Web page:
Minister of Foreign Affairs Retno Marsudi. The government stresses that it will take stern actions against the Abu Sayyaf group, who have kidnapped another seven Indonesian nationals. (Edy Susanto/Gresnews.com)
JAKARTA, GRES.NEWS – The Abu Sayyaf militant group has abducted more Indonesian sailors. This time, they intercepted vessel Charles 001 in Sulu Waters, Philippines, Monday (20/6), and took seven crewmembers. The perpetrators were divided into two groups. The first group took three crewmembers while the second took four. Meanwhile, six other crewmembers were left alone.
This is the third hostage incident and has made the government’s task to free Indonesians who are being held as hostages by the group more challenging. Indonesian Vice President Jusuf Kalla said the government will form a special team to attempt to free the Indonesian hostages.
"Our team is working on it right now. The Crisis Center is working under (the coordination) of the Coordinating Ministry for Political, Legal and Security Affairs, the National Intelligence Agency (BIN) and the National Police. We are looking for solutions," said Kalla, South Jakarta, Saturday (25/6).
Jusuf Kalla pointed out that the government will find ways to free the seven Indonesians. "We will find ways to free them. The Philippines government has also given their word to work hard to handle the problem," he said. "Yes, Duterte (the President of the Philippines Rodrigo Duterte) said he will work hard. He said he wants to be hard on them," added.
Freeing the hostages will not be easy, particularly since the hostages are divided into two separate groups. The first group is carrying three hostages while the second group has two hostages.
The Coordinating Minister for Political, Legal and Security Affairs Luhut Pandjaitan said the Abu Sayyaf group has already demanded a ransom, but Luhut refused to mention the amount. "They have asked for ransom. We are verifying the figures," Luhut said at his office in Jakarta, Friday (24/6).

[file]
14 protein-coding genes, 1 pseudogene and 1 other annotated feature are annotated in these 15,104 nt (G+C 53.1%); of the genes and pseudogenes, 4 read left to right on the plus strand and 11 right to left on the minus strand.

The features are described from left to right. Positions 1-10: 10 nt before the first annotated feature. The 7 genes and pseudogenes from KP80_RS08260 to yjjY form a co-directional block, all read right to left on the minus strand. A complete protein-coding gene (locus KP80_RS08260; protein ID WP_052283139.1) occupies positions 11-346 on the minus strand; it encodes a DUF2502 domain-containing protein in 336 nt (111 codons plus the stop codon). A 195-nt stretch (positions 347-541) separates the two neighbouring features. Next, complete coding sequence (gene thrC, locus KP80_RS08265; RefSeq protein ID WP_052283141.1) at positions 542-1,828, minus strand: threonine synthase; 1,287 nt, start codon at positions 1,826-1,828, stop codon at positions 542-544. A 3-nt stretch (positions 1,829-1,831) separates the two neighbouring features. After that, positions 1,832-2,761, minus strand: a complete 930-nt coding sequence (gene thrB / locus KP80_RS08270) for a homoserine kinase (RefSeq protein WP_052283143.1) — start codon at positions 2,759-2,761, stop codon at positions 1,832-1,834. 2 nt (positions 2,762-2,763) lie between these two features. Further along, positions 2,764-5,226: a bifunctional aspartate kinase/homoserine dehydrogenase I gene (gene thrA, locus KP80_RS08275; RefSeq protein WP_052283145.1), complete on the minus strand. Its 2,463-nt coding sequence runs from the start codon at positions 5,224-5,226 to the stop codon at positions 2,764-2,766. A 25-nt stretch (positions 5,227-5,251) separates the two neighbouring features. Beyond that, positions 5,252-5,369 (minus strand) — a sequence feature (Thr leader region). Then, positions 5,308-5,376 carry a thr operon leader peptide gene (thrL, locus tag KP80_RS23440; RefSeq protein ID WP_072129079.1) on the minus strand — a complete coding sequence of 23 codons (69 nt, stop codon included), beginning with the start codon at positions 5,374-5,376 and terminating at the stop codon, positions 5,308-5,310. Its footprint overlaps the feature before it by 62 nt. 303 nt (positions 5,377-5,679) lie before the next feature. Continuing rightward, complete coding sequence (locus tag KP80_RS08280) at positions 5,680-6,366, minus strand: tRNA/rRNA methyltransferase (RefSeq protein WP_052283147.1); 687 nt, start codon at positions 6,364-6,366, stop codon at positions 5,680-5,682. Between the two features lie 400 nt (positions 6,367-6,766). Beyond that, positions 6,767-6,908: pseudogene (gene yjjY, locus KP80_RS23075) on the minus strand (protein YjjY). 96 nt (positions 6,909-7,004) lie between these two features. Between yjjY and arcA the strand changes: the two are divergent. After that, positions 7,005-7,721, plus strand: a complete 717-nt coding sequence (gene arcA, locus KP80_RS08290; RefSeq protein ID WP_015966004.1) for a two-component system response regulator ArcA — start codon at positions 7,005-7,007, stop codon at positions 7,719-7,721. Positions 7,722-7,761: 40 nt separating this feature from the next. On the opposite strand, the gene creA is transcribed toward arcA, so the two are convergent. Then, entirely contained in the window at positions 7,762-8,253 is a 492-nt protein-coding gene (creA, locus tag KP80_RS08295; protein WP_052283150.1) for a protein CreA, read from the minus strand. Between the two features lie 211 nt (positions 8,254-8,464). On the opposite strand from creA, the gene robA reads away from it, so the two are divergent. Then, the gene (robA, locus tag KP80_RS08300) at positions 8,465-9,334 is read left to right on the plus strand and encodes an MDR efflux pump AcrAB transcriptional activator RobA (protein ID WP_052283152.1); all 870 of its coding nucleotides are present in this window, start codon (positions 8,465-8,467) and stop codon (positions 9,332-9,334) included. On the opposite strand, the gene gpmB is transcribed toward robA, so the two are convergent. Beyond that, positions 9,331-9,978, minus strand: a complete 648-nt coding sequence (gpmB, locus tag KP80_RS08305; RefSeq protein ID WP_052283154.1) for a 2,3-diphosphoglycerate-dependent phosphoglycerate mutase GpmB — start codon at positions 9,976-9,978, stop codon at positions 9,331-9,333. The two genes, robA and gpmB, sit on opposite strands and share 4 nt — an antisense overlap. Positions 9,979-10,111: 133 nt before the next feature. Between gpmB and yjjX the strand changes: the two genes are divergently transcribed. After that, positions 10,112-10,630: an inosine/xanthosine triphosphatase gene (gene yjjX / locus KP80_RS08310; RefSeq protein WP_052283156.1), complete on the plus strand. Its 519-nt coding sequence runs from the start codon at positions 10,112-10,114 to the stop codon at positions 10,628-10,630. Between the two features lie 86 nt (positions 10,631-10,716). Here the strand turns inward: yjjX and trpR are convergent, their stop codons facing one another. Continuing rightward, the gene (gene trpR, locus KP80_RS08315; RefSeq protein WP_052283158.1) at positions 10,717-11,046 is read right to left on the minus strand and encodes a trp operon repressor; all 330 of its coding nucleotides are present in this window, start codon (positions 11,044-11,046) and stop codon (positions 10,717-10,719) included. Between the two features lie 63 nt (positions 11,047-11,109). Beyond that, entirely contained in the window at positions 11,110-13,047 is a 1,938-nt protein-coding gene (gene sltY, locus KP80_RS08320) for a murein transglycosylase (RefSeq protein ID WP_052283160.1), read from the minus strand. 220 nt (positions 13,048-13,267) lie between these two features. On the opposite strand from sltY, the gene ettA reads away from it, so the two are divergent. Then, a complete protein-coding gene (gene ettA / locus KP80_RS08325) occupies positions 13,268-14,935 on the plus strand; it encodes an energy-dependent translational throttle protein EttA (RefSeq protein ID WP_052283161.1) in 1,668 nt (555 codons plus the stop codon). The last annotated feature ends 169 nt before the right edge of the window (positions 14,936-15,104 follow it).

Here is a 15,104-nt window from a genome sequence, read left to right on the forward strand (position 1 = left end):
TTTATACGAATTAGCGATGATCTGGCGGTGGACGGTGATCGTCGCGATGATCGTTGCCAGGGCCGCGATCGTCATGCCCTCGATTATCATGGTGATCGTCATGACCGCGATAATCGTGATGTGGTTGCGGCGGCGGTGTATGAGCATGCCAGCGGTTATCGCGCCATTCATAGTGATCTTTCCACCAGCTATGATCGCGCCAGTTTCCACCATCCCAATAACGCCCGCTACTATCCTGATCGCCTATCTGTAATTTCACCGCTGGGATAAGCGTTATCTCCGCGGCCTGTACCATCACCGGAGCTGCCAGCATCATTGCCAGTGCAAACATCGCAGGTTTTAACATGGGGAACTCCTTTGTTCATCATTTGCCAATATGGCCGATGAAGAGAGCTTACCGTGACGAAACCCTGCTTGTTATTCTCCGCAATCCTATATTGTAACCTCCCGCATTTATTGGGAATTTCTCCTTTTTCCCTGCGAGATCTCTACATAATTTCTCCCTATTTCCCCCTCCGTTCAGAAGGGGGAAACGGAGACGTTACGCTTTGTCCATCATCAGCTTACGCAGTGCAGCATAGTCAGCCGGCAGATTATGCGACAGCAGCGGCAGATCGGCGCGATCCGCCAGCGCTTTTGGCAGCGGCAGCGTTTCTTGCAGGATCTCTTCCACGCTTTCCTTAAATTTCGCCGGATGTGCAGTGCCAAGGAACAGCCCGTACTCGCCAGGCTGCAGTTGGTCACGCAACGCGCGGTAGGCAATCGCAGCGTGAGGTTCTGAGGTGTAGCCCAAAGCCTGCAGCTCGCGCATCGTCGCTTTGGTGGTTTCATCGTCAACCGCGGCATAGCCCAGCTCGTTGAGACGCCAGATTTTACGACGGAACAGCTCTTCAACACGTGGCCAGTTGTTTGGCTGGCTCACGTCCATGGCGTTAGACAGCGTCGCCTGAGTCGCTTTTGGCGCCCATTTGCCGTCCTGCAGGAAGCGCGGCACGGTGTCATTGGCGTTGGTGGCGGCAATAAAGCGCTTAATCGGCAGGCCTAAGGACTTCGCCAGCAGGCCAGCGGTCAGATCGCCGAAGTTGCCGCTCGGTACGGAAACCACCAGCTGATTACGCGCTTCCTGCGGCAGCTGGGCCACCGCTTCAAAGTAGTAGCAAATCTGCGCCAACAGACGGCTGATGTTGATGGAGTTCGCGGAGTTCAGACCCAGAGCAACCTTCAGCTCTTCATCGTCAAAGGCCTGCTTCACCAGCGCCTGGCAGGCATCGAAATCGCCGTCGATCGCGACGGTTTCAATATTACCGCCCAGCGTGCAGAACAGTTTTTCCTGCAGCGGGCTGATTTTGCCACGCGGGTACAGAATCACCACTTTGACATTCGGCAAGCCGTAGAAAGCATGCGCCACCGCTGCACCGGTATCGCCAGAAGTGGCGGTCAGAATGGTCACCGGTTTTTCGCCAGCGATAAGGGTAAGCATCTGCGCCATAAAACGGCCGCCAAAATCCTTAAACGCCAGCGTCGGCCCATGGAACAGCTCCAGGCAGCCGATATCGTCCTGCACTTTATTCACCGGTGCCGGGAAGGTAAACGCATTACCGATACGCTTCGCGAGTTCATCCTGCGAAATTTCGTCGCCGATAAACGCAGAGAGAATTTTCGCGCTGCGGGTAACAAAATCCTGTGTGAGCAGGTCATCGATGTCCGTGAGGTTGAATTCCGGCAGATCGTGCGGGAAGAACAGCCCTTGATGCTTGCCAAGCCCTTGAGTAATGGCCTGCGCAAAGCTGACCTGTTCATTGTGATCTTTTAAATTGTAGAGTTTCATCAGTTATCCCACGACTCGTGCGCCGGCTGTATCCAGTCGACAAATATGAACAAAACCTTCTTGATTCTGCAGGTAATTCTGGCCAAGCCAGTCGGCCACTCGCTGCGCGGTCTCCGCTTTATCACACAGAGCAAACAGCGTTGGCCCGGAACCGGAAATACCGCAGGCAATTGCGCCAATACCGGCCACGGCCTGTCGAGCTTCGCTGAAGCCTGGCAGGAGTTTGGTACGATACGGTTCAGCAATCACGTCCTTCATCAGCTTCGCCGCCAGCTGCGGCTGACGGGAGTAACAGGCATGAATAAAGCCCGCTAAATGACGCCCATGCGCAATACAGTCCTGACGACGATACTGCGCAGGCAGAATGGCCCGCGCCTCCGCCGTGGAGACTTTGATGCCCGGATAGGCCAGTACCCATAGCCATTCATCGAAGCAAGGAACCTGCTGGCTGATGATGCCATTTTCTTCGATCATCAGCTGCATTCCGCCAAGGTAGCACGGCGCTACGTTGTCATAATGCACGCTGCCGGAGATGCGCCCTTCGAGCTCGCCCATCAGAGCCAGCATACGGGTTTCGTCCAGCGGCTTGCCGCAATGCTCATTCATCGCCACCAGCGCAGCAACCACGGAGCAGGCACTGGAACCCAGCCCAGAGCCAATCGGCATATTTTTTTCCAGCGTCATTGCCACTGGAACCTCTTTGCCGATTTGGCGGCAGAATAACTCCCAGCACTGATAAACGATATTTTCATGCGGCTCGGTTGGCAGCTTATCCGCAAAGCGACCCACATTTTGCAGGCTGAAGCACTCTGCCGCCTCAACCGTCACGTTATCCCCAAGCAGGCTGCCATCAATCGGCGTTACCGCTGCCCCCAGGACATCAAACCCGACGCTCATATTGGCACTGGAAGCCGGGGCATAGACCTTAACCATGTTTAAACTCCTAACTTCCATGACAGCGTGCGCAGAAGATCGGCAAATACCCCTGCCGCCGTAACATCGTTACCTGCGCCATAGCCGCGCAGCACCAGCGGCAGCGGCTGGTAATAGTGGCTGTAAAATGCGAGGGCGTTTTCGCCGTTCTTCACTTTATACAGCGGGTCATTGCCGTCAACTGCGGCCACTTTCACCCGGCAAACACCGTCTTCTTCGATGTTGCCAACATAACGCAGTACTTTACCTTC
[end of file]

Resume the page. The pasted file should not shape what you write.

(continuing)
This is the third hostage incident involving Abu Sayyaf and Indonesian sailors and questions now arise from the House of Representatives. The House of Representatives Commission I Vice Chairman Tubagus Hasanuddin criticizes the government’s performance.
Tubagus Hasanuddin, who used to be a major general of the Indonesian Army (TNI) said he has three questions: first, Indonesia used to be very tolerant of pirates as the country used to be willing to pay ransoms to save hostages.
"However, the pirates took advantage of the government’s weakness to take more hostages," Hasanuddin said, to gres.news, Saturday (25/6).
On the other hand, Hasanuddin questions how far have the government gone to conduct preventive measures, namely through patrols? "The second question, what happened to the joint patrol? It has been running ineffectively. What have been agreed in the MoU?" he said.
Furthermore, Hasanuddin also questions the decision from the crewmembers to cross dangerous waters. "The third question is, how come the crewmembers failed to coordinate and request an escort from a security force, for instance, the Indonesian Navy? How did this happen again?" he said.
The threat from armed militias in South Philippines has greatened, following the series of abductions of foreign nationals. Hasanuddin is pressing the government to intensify joint patrols with neighboring countries.
"We need to introduce a regulation that requires crewmembers to report and ask for sea escort whenever they intend to cross dangerous waters," he said. (dtc)